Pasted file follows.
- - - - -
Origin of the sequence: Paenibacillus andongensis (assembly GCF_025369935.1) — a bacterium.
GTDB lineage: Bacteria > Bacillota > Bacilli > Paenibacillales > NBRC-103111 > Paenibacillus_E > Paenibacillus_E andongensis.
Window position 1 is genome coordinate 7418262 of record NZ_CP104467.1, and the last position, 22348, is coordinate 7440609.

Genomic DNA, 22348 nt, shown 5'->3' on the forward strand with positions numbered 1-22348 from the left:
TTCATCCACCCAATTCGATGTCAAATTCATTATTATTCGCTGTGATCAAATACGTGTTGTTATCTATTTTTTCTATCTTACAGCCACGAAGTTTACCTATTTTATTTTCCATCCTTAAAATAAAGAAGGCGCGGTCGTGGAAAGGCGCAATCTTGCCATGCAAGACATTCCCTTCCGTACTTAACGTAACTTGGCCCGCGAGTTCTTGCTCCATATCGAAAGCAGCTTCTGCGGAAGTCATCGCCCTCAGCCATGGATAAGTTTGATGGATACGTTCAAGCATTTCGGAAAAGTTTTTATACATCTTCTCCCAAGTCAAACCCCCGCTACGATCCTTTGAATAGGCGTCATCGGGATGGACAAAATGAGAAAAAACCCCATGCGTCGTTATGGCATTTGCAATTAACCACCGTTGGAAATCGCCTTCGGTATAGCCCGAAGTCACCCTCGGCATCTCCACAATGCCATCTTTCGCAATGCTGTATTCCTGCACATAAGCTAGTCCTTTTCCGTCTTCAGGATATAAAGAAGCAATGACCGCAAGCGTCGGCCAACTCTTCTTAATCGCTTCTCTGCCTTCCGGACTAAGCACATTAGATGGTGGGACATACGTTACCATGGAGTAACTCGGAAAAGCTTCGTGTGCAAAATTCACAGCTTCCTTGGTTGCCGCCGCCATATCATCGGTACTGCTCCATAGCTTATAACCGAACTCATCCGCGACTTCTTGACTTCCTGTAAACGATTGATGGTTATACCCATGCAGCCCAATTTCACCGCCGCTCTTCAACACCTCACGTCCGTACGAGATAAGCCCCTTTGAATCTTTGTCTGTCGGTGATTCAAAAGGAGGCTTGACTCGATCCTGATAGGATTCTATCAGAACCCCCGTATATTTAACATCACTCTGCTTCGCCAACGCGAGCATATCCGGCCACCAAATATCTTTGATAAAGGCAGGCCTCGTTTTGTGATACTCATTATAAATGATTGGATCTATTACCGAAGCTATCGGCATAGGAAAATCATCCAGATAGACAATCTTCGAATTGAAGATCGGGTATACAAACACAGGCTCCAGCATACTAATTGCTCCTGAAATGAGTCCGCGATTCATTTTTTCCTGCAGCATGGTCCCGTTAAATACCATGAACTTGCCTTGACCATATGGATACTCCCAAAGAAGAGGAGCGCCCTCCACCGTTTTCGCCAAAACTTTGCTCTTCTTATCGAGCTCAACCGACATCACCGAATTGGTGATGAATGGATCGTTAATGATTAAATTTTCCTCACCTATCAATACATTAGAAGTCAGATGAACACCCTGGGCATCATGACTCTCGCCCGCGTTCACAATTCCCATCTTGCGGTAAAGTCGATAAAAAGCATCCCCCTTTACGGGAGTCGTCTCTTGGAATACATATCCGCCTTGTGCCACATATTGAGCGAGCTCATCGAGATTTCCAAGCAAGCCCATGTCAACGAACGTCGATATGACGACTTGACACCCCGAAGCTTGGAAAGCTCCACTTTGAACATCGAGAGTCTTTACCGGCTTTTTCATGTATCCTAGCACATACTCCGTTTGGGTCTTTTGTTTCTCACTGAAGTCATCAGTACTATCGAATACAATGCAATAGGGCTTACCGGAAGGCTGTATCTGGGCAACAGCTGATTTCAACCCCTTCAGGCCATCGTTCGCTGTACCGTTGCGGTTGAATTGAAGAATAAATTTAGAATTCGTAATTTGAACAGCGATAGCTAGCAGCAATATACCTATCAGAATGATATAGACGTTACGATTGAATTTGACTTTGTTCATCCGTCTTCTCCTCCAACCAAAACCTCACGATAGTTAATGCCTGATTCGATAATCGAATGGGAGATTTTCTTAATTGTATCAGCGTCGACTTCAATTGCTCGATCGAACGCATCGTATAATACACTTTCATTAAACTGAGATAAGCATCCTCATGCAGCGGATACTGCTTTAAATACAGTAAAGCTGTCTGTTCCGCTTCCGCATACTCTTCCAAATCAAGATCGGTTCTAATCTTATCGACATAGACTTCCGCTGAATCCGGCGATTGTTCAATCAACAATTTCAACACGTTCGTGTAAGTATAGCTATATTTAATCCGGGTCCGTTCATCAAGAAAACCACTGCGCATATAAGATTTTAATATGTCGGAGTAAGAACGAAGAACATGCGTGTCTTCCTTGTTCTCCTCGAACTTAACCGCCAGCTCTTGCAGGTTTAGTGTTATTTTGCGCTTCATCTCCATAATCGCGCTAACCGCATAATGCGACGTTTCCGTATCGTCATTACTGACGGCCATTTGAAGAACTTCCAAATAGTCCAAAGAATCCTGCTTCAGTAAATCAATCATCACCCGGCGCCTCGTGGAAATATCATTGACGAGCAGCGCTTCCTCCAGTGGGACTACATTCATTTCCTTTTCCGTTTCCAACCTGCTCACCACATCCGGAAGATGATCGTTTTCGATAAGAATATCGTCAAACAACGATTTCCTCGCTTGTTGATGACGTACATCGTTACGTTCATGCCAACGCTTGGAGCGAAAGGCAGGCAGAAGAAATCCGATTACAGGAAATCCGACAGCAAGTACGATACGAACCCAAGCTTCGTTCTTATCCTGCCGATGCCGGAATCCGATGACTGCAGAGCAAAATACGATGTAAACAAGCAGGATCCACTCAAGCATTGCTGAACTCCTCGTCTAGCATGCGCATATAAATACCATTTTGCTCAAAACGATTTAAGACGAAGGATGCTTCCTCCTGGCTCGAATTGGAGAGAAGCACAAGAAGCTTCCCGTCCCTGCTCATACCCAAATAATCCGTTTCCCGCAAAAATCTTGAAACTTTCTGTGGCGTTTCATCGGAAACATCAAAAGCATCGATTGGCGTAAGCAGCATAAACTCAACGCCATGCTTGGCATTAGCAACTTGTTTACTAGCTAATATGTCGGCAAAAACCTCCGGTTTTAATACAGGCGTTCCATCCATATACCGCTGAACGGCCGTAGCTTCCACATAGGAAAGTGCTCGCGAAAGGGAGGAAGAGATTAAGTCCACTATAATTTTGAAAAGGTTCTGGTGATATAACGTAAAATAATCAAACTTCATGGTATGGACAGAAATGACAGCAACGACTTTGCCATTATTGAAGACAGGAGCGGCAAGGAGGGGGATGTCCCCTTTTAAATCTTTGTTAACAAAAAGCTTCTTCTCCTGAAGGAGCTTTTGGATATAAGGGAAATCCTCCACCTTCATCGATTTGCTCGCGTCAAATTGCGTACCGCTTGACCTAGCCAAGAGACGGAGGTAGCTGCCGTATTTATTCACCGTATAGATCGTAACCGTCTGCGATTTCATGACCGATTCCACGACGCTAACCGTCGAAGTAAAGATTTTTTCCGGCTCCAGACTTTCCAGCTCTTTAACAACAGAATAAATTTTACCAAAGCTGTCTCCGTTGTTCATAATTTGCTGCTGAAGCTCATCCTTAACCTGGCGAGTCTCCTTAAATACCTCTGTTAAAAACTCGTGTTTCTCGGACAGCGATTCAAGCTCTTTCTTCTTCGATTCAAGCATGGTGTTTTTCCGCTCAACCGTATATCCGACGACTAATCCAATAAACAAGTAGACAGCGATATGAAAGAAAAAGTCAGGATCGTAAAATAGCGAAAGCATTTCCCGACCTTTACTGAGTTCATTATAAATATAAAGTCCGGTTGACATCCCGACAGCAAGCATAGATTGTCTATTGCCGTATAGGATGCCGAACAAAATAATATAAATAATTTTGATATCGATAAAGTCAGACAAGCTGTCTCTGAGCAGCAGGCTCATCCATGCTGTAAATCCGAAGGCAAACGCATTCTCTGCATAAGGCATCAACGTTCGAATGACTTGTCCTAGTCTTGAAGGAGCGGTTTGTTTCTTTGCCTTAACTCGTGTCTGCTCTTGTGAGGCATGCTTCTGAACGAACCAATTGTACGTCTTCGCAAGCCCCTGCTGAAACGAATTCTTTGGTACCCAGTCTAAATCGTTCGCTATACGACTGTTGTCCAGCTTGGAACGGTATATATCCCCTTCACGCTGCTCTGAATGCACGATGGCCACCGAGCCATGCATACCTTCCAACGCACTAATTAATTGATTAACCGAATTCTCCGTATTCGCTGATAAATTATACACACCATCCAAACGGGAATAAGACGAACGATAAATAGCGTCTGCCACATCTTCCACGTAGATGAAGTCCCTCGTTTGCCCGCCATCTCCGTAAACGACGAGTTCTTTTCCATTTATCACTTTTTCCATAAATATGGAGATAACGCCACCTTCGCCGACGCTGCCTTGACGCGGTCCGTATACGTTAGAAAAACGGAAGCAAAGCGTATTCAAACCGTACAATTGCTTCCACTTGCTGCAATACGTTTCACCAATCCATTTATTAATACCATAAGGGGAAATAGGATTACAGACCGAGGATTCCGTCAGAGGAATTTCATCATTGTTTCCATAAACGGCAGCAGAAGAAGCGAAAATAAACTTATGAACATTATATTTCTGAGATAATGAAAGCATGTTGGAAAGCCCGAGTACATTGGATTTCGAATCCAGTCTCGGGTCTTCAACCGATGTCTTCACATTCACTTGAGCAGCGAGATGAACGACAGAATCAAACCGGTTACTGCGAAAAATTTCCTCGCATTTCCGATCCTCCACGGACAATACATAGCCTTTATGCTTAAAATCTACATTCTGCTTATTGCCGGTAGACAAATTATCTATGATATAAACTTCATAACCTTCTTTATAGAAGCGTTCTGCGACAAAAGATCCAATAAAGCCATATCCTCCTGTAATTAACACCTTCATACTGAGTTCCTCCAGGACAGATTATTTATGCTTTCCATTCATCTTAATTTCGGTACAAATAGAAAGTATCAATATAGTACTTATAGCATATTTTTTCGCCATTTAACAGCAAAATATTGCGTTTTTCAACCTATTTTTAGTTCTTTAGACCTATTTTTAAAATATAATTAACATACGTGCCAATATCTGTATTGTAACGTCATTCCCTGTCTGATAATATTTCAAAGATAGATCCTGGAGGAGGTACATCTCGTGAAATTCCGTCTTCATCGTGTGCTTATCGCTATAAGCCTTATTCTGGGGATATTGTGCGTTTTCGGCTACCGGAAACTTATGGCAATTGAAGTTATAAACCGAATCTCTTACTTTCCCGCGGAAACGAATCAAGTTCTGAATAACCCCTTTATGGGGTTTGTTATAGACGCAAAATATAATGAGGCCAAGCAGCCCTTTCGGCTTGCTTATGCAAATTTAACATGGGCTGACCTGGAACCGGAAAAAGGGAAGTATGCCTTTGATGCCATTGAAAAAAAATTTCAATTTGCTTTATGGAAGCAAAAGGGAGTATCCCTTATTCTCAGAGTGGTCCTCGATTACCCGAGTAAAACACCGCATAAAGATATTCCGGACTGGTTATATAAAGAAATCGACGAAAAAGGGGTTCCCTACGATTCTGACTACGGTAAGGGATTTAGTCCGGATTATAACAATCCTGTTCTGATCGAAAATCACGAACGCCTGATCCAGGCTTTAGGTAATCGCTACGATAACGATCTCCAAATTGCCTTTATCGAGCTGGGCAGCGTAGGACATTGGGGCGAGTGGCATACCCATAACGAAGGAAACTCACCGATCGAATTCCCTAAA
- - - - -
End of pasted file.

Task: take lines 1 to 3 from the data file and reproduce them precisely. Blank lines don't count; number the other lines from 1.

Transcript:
Origin of the sequence: Paenibacillus andongensis (assembly GCF_025369935.1) — a bacterium.
GTDB lineage: Bacteria > Bacillota > Bacilli > Paenibacillales > NBRC-103111 > Paenibacillus_E > Paenibacillus_E andongensis.
Window position 1 is genome coordinate 7418262 of record NZ_CP104467.1, and the last position, 22348, is coordinate 7440609.